The Kills continue to amaze with Blood Pressures, their fourth album and another mostly successful attempt to wrench effective material from a barebones method of hollow attitude and instrumental minimalism. Perpetuating a high-wire act that essentially involves a small bag of tricks shaken up a little differently each time, the Kills write songs that are invariably concave structures, spacious echo chambers for lurching, fuzzed-out guitar and softly staccato talk-singing. They're the kind of songs that start to wear on the nerves after a second listen, only to reveal themselves as not as complex but somehow still captivating after a little more attention. It's the kind of thing that seems like it should get old very fast, yet the band keeps drawing blood from this stone, readjusting and tweaking their formula.
Further evidence of how adept the band has been at handling these elements comes via "supergroup" the Dead Weather, the meeting point for the commonalities of the Kills' Alison Mosshart and the White Stripes' Jack White. That group's approach is parallel to that of the Kills, with just enough of a spin not to feel derivative. White plays an impresario's role in his strident, often primary reinterpretation of basic roots-rock elements. Mosshart, however, is an overt seductress, growling and imprecating rather than really singing, cagily shaping each spitefully spat word.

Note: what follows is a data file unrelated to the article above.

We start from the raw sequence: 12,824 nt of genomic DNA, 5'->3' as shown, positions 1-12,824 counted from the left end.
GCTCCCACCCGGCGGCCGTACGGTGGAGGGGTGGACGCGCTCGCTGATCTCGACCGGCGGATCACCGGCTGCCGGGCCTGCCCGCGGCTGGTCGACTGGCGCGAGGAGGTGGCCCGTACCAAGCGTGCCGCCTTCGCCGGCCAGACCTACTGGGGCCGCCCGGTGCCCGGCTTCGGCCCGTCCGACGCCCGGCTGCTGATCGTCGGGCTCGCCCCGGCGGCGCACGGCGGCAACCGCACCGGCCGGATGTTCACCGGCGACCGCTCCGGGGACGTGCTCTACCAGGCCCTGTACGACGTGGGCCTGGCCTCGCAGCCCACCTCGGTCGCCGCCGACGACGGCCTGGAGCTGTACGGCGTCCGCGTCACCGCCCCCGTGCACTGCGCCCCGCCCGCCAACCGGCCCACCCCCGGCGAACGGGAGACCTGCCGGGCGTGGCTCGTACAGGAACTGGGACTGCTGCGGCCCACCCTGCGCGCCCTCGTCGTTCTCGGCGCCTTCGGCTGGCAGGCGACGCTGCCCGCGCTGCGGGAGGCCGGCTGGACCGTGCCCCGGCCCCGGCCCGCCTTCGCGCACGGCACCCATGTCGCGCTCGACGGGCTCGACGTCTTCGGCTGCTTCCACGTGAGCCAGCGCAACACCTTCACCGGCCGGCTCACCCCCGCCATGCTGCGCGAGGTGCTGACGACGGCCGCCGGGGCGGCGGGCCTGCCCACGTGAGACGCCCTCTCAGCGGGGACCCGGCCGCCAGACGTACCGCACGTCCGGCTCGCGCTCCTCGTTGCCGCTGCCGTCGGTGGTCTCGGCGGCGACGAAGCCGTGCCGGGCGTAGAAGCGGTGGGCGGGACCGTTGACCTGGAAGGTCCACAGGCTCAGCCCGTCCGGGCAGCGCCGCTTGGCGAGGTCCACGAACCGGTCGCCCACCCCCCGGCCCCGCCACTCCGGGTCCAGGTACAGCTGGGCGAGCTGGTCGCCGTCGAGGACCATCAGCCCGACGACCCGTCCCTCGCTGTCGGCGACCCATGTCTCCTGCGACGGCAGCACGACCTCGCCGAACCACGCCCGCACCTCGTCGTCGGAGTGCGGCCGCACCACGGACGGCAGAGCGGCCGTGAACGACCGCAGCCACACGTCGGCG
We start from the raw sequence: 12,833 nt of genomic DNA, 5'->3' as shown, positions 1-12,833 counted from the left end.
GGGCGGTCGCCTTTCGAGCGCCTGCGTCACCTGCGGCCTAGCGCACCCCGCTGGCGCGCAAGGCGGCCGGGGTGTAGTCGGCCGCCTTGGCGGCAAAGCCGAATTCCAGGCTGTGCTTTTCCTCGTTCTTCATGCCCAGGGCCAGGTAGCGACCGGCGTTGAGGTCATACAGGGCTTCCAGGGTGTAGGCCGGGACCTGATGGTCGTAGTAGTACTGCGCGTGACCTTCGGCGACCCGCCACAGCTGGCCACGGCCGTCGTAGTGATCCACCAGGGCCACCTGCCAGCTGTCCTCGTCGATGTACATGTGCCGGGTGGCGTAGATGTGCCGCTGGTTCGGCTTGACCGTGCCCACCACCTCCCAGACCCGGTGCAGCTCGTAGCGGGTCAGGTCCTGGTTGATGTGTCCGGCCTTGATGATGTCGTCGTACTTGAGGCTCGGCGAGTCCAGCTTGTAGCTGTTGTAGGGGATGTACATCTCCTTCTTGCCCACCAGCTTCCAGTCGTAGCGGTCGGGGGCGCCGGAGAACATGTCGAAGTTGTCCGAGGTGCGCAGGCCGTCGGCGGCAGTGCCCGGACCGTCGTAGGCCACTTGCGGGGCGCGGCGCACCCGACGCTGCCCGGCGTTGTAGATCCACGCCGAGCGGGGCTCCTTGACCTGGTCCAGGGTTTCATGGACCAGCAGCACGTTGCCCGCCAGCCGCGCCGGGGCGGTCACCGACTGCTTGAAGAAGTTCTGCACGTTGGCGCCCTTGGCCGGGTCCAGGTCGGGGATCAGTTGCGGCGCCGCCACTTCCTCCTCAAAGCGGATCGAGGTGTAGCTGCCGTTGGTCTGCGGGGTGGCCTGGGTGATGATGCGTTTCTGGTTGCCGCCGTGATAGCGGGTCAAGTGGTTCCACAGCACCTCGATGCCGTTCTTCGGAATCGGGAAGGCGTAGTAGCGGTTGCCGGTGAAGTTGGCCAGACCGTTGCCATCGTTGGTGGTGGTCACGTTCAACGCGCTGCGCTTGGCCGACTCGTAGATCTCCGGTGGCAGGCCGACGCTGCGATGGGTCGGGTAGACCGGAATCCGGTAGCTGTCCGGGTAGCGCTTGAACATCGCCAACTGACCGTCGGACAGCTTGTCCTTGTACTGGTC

Starting with 2005's No Wow, the Kills have produced three almost skeletal meditations on the kind of black-hearted, fatalist sound originally fashioned by artists like Nick Cave. Each has fiddled with the proportions of straightforward stomp and slinky ambience: No Wow was sharp and spindly, ruled by the unsettling tremor of it's omnipresent drum machines; Midnight Boom was in some ways a step in an even sparser direction, full of empty spaces and off-kilter melodies; and Blood Pressures pushes back into more forceful territory, leaning on noise and distortion and dropping most pretenses of subtlety. Opener "Future Starts Slow" has Mosshart and partner Jamie Hince tracked alongside each other under a twitching mix of real and artificial drums, singing "You can blow what's left of my right mind" either to each other or some invisible third party. It's the kind of affected, self-aware bit of gloomy attitude that the group pulls off despite its cheesiness. "Satellite," a song about isolation and lost love, plays out as a staggering, ominous waltz.
Blood Pressures works mostly because of how fully the duo believes in the junk they're spitting out. "DNA" turns getting a custard pie in the face into a verb, and a nasty sounding one at that. In most cases, trying to mix snarl in with this kind of absurdity would sound ridiculous, but the Kills commit fully to their methods, an essential ingredient that allows them to keep fine-tuning their approach, even as it stays nominally the same.